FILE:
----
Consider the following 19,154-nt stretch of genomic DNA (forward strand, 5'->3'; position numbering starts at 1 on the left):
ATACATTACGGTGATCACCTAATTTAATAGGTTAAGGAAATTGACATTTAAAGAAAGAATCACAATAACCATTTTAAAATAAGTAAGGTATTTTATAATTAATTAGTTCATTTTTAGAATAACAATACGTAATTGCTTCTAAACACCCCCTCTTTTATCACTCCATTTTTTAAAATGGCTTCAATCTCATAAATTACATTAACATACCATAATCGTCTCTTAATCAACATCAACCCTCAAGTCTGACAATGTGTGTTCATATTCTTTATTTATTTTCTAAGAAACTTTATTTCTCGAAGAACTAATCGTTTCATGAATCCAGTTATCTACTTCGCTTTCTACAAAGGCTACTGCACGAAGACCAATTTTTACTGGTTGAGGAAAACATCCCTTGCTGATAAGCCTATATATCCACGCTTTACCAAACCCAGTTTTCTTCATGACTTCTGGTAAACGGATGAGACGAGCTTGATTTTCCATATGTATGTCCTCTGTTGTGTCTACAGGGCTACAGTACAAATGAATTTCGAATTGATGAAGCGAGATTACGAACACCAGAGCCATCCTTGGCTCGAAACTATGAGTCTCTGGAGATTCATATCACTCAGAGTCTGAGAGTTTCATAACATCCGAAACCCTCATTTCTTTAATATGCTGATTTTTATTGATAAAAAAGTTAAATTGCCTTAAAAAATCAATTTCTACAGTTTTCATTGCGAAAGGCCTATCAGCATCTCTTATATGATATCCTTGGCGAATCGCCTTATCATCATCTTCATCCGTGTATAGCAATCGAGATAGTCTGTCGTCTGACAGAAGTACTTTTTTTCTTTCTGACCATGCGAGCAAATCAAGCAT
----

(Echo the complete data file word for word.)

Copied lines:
Consider the following 19,154-nt stretch of genomic DNA (forward strand, 5'->3'; position numbering starts at 1 on the left):
ATACATTACGGTGATCACCTAATTTAATAGGTTAAGGAAATTGACATTTAAAGAAAGAATCACAATAACCATTTTAAAATAAGTAAGGTATTTTATAATTAATTAGTTCATTTTTAGAATAACAATACGTAATTGCTTCTAAACACCCCCTCTTTTATCACTCCATTTTTTAAAATGGCTTCAATCTCATAAATTACATTAACATACCATAATCGTCTCTTAATCAACATCAACCCTCAAGTCTGACAATGTGTGTTCATATTCTTTATTTATTTTCTAAGAAACTTTATTTCTCGAAGAACTAATCGTTTCATGAATCCAGTTATCTACTTCGCTTTCTACAAAGGCTACTGCACGAAGACCAATTTTTACTGGTTGAGGAAAACATCCCTTGCTGATAAGCCTATATATCCACGCTTTACCAAACCCAGTTTTCTTCATGACTTCTGGTAAACGGATGAGACGAGCTTGATTTTCCATATGTATGTCCTCTGTTGTGTCTACAGGGCTACAGTACAAATGAATTTCGAATTGATGAAGCGAGATTACGAACACCAGAGCCATCCTTGGCTCGAAACTATGAGTCTCTGGAGATTCATATCACTCAGAGTCTGAGAGTTTCATAACATCCGAAACCCTCATTTCTTTAATATGCTGATTTTTATTGATAAAAAAGTTAAATTGCCTTAAAAAATCAATTTCTACAGTTTTCATTGCGAAAGGCCTATCAGCATCTCTTATATGATATCCTTGGCGAATCGCCTTATCATCATCTTCATCCGTGTATAGCAATCGAGATAGTCTGTCGTCTGACAGAAGTACTTTTTTTCTTTCTGACCATGCGAGCAAATCAAGCAT